Simon Anholt, Managing Editor of ‘Place Branding’ (2005), states that ” Brand’ is one of those jargon words like ‘trauma’ and ‘phobia’ which serve for years, performing a humble descriptive role within their own specialist sector. Then, for some reason, the specialist sector suddenly becomes the focus of public attention, and there is a mad rush for the jargon. Words get appropriated, first by journalists, then by the population at large and finally by politicians, and used for all the wrong purposes in all the wrong places. The words quickly lose their edge and are eventually discarded because they do not seem to work properly any more“.
Anholt’s analysis couldn’t be closer to the truth: brand has become a word to describe a plethora of processes and procedures, products and services, meanings and attributes. When ‘brand’ is placed within the realm of the public sector, then definitions become crucial; and when branding and brand development occur for a place or a destination, then we need to take a step back and reconsider what is it that we are trying to achieve and through which methods and channels.
When one discusses place branding, the conversation becomes even more abstract simply because places are not products on supermarket shelves or are not subject to approvals by marketing departments; how do we then brand a place, why should we and how is this branding process different from branding a destination?
Breathtaking mountains or the best of the aqua vita, destinations are what we long for. The places for discerning tourists or unconventional travelers, destinations excite and elate spirits since the beginning of time. Enter destination branding, the essential process for promoting a specific tourist product or trait of a destination.
Destination branding is driven by three main considerations:
Reputation as the sum of the beliefs or opinions about the destination.
Identity driven by authenticity, unique selling points of the destination, consistency and strong personality.
Perception made of immaterial experiences, subjective, in the mind of consumers.
While many are familiar with destination branding and destination brand building as a process for creating identities for destinations for mainly tourist purposes, place branding is less known as a terminology. While destination marketing’s main focus is on the attraction of tourists and visitors coming from abroad, the branding of a place covers a wider target audience and rests upon a more holistic approach in branding exactly what it says:a place. That means it is aimed not only as an attraction for tourists, but also towards attracting inward investment and businesses as well as the attraction of people and talents.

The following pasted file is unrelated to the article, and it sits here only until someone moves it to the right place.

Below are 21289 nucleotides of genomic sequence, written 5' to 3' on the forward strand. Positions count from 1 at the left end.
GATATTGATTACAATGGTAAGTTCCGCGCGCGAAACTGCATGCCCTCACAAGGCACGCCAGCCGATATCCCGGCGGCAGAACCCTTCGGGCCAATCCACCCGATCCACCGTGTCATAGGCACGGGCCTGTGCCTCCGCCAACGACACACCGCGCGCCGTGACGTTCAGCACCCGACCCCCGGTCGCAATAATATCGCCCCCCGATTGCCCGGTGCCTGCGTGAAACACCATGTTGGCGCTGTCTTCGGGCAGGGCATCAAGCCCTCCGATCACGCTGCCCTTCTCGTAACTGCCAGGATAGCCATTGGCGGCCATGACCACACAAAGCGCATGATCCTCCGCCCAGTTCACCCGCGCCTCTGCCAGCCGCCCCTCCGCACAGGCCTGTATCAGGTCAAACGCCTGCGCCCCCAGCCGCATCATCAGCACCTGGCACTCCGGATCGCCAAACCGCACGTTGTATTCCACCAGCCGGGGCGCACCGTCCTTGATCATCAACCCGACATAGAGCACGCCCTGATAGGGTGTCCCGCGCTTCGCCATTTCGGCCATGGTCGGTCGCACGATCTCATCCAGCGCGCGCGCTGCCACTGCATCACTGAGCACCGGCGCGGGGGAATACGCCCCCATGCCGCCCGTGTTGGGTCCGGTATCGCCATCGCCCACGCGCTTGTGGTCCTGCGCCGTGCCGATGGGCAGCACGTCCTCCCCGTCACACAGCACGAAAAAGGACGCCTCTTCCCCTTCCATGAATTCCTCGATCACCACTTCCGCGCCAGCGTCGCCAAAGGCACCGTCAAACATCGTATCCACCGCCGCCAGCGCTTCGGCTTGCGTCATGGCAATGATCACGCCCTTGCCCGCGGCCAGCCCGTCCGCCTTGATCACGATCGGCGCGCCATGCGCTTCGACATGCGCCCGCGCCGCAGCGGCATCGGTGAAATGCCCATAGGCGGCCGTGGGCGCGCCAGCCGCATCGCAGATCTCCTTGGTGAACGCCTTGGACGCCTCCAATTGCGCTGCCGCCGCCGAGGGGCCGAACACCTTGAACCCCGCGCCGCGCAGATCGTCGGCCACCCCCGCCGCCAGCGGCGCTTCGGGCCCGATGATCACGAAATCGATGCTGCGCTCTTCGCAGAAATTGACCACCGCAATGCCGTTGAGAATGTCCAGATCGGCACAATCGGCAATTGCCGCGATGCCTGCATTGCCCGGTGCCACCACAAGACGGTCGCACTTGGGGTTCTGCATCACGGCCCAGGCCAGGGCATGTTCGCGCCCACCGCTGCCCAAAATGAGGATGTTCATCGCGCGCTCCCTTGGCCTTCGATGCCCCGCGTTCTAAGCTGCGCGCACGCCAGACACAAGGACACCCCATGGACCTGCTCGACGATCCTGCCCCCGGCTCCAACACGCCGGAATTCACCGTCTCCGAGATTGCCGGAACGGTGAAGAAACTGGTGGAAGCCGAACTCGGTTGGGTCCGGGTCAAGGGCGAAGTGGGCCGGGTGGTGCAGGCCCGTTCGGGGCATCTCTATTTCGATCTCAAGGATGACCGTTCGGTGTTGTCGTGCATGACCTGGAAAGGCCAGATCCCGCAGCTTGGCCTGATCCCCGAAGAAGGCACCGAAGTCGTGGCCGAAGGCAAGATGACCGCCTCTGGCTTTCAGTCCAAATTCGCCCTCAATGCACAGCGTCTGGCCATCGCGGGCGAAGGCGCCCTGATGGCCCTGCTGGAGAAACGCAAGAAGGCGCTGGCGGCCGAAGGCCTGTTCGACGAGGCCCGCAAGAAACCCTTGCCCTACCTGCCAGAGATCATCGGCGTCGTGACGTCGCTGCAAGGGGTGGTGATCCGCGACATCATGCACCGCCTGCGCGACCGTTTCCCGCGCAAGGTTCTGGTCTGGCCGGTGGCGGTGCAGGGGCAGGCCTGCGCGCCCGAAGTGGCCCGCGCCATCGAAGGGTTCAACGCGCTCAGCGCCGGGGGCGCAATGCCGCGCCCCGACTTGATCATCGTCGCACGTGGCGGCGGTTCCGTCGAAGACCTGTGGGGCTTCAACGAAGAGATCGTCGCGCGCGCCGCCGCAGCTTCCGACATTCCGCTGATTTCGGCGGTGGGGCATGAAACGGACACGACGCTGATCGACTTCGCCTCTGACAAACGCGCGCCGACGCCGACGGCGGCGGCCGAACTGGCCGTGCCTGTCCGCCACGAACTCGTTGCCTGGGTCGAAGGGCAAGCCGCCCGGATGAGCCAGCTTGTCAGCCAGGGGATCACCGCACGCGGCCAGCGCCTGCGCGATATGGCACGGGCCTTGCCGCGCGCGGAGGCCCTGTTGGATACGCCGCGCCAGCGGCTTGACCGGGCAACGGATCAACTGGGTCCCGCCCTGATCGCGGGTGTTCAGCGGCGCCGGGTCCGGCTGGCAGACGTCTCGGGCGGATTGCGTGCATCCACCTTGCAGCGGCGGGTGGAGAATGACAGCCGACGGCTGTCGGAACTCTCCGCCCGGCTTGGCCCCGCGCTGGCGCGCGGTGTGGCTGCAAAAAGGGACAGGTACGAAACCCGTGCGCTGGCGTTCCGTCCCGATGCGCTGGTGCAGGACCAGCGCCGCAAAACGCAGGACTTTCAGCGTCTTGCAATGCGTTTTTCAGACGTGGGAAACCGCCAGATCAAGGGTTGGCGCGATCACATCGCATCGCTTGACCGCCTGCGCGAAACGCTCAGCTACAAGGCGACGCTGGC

In this sense, the formation of place brands is based on the bespoke ways in which people use different place elements to form their associations but also on a second level, the ways through which these associations interact with each other and, therefore, change constantly. Through the result of these associations, through this space of immaterial matter, place brand is formed and evaluated.
As a step-by-step approach, there are three layers through which place branding takes place:
-Placing the identity in the context
-Formulate the perceived image
-Formulate the projected image
As a general rule, the place branding process does occur between the lines. It is not a matter of putting together visuals or key messages but about creating strong, authentic and consistent brand positioning and essentially building a reputation based on a coherent, compelling and unique sense of
To quote the author we mention at the beginning of this article, ‘the underlying theme of …[branding]… is that branding, if it is to serve its real purpose in the world, is not something you add on top: it is something that goes underneath”. This means that we need to carefully explore the identities of the places we seek to brand and work our way through the established culture and not attempt to create a brand new (pun intended) narrative. Essentially, building a place branding requires adopting a view based on the relationship between the place brand and place identity.